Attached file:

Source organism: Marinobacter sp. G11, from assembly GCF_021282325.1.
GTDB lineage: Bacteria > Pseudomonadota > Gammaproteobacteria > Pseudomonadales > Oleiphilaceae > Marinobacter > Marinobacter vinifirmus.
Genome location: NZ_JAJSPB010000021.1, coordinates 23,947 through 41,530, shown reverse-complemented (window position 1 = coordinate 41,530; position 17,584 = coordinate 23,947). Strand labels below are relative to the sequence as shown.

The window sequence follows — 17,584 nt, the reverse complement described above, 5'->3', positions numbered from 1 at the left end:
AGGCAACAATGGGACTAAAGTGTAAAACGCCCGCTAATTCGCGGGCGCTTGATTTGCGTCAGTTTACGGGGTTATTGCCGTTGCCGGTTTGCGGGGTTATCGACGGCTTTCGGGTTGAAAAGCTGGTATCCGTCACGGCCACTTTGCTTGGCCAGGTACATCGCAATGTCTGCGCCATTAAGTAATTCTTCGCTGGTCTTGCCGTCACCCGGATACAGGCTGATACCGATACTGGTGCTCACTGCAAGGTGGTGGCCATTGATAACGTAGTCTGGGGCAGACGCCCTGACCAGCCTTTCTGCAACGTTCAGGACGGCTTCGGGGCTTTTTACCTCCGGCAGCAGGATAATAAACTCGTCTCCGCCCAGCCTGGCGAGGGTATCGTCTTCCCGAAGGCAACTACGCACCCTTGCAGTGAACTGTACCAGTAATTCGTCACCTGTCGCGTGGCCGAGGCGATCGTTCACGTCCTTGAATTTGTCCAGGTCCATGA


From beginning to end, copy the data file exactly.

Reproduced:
Source organism: Marinobacter sp. G11, from assembly GCF_021282325.1.
GTDB lineage: Bacteria > Pseudomonadota > Gammaproteobacteria > Pseudomonadales > Oleiphilaceae > Marinobacter > Marinobacter vinifirmus.
Genome location: NZ_JAJSPB010000021.1, coordinates 23,947 through 41,530, shown reverse-complemented (window position 1 = coordinate 41,530; position 17,584 = coordinate 23,947). Strand labels below are relative to the sequence as shown.

The window sequence follows — 17,584 nt, the reverse complement described above, 5'->3', positions numbered from 1 at the left end:
AGGCAACAATGGGACTAAAGTGTAAAACGCCCGCTAATTCGCGGGCGCTTGATTTGCGTCAGTTTACGGGGTTATTGCCGTTGCCGGTTTGCGGGGTTATCGACGGCTTTCGGGTTGAAAAGCTGGTATCCGTCACGGCCACTTTGCTTGGCCAGGTACATCGCAATGTCTGCGCCATTAAGTAATTCTTCGCTGGTCTTGCCGTCACCCGGATACAGGCTGATACCGATACTGGTGCTCACTGCAAGGTGGTGGCCATTGATAACGTAGTCTGGGGCAGACGCCCTGACCAGCCTTTCTGCAACGTTCAGGACGGCTTCGGGGCTTTTTACCTCCGGCAGCAGGATAATAAACTCGTCTCCGCCCAGCCTGGCGAGGGTATCGTCTTCCCGAAGGCAACTACGCACCCTTGCAGTGAACTGTACCAGTAATTCGTCACCTGTCGCGTGGCCGAGGCGATCGTTCACGTCCTTGAATTTGTCCAGGTCCATGA